One-third of college students plan on living with their parents post graduation due to loan debt

An online Harris poll conducted on behalf of the American Institute of Certified Public Accountants found that 36 percent of college students either had no idea, or little idea how much money they took out in loans for college upon graduating.

“Loans feel like invisible money,” Lane student Jason Edwin said. “It’s so easy to spend the money and forget that I will have to pay it back — it’s dangerous.”

Approximately 43 percent of students had a general idea of how much they had taken out and only 22 percent — that’s one-in-five — knew the exact amount upon graduating.

“Every college student taking out loans should know what they are borrowing per semester and their projected balance upon graduation,” said Greg Anton, chair of the AICPA National CPA Financial Literacy Commission, in a statement. “This information is crucial to determine how burdensome the debt will be post-graduation and weigh alternatives if the amount is simply too high. It’s impossible to do this without knowing the loan amount.”

The poll was conducted among 751 college students who enrolled in fall of 2015. The survey found that 37 percent of students claimed that they will have to live with their parents post-graduation or take a job outside of their field of study. And while 59 percent of students in the poll said their loans will take less than a decade to pay off, a majority
— 79 percent — didn’t know the exact amount they will have taken out in total loans upon graduation.

Seventy-five percent of polled students said that their student loan debt would require some sacrifices in their lives post-graduation. 40 percent said that they would have difficulty purchasing a home and 29 percent felt their student loan debt would make it difficult for them to save for retirement.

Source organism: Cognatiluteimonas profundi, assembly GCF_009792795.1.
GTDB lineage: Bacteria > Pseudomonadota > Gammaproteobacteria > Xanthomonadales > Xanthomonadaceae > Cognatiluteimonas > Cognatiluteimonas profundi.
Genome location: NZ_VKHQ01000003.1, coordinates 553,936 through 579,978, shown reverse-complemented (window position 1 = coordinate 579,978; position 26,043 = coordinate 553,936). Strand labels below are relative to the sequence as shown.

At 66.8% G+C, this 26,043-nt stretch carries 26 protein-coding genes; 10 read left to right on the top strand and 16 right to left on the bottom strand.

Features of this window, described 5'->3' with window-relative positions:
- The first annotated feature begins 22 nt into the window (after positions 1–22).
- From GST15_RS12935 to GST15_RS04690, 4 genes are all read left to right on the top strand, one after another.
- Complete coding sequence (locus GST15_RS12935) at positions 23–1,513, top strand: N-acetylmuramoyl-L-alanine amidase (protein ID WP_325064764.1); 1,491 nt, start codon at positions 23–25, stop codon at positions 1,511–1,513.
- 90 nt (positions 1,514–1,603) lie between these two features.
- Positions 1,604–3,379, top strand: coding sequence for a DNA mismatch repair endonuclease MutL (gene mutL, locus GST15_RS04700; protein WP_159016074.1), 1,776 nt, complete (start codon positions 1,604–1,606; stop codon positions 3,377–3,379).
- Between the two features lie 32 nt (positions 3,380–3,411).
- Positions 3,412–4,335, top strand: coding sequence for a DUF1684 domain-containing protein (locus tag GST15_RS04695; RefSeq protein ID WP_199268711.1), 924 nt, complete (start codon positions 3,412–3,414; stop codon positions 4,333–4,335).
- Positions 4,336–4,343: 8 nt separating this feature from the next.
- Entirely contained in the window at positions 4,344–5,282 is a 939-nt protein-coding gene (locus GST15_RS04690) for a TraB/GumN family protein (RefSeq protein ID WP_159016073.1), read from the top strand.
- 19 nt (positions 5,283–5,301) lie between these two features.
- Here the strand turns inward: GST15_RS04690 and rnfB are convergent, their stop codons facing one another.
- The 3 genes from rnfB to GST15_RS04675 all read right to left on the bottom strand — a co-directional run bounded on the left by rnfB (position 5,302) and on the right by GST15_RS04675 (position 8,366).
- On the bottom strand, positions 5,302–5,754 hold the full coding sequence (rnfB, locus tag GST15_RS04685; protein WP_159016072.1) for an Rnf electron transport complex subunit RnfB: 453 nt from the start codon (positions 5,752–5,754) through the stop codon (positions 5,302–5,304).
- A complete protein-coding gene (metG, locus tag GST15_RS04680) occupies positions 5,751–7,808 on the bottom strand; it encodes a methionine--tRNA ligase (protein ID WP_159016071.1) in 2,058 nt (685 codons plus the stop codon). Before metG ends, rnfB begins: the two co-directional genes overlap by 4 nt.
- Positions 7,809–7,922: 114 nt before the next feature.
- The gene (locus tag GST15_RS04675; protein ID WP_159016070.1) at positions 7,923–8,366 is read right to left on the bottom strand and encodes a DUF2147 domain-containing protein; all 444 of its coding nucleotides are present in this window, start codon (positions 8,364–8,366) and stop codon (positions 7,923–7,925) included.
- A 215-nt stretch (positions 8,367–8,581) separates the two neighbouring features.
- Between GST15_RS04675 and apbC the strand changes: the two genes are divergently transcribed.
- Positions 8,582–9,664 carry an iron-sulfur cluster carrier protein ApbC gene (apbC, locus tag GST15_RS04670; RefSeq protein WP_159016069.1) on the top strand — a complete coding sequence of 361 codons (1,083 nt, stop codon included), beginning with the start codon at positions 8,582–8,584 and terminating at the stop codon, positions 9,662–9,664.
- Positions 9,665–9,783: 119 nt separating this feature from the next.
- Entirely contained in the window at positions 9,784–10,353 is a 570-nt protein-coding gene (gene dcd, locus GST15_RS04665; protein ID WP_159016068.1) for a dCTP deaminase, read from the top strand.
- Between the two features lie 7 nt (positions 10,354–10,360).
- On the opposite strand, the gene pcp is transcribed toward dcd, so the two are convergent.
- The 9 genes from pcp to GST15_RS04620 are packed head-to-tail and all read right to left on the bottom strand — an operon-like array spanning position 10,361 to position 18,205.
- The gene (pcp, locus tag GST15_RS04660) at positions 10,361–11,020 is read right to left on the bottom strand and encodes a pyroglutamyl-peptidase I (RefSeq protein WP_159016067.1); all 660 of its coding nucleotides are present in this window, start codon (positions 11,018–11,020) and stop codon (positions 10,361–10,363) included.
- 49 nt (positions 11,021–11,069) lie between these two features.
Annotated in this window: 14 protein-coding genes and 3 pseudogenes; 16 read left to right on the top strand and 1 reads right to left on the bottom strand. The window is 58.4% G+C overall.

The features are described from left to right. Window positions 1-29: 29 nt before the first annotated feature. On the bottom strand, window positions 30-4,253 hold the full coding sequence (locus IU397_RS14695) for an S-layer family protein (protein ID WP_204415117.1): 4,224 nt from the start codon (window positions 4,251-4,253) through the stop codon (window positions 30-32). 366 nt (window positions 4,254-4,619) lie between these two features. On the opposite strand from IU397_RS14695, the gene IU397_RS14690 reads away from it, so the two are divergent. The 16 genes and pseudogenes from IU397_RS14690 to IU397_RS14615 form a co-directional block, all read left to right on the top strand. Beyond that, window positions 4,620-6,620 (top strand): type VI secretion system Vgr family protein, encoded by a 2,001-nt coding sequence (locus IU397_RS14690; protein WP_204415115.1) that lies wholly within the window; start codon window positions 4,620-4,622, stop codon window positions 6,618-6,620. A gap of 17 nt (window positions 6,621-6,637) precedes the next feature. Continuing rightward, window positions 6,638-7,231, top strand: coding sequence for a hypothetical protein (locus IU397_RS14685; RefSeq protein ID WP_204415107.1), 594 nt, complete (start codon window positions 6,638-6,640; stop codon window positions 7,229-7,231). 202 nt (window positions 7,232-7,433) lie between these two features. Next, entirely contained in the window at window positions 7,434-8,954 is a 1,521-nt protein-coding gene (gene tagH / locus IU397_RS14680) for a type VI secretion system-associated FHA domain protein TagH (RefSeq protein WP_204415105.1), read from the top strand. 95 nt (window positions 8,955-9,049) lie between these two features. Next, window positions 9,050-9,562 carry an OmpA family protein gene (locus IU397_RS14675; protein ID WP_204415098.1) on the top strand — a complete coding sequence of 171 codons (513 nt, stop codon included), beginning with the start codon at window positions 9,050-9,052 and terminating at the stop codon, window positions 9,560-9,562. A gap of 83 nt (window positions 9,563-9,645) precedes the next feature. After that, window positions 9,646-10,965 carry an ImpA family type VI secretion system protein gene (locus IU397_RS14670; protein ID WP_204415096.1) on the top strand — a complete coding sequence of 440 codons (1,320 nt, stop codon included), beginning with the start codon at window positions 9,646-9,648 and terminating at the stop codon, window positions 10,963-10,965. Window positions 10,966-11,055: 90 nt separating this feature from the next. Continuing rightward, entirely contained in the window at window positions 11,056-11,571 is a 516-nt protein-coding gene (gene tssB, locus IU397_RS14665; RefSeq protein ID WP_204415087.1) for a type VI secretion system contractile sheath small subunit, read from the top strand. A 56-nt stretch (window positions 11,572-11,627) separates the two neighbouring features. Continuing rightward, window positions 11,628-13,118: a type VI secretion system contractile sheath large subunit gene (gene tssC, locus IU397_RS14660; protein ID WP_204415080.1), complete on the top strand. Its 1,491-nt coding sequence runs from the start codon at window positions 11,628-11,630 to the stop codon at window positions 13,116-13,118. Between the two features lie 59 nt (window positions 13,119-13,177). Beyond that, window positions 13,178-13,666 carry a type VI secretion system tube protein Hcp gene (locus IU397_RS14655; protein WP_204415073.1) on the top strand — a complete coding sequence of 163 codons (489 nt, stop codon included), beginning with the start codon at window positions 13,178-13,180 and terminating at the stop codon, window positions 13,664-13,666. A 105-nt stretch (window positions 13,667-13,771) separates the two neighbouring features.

“It’s scary to think about how much this will affect our future,” Lane student Jourdan Ross said. “The last thing on my mind right now is a family and kids but it’s weird to think that I will still be paying my loans off when that is a possibility.”

Notably, 31 percent of students stated they would be forced to delay having children due to loan debt, and 26 percent said they would postpone marriage.

However, 84 percent of students claimed that they are extremely or very interested in learning how to make better financial decisions. The AICPA National Financial Literacy Commission will hold a free webcast on Nov. 18, 2015 at 3 p.m., with members providing attendees practices and tools they can use to improve their financial lives.

The free webcast, entitled “Saving and Spending 101: What College Students Need to Know About Loans and Budgeting,” is designed for college students, parents, and those with student loans to learn tips and techniques to take charge of their finances.

Register at

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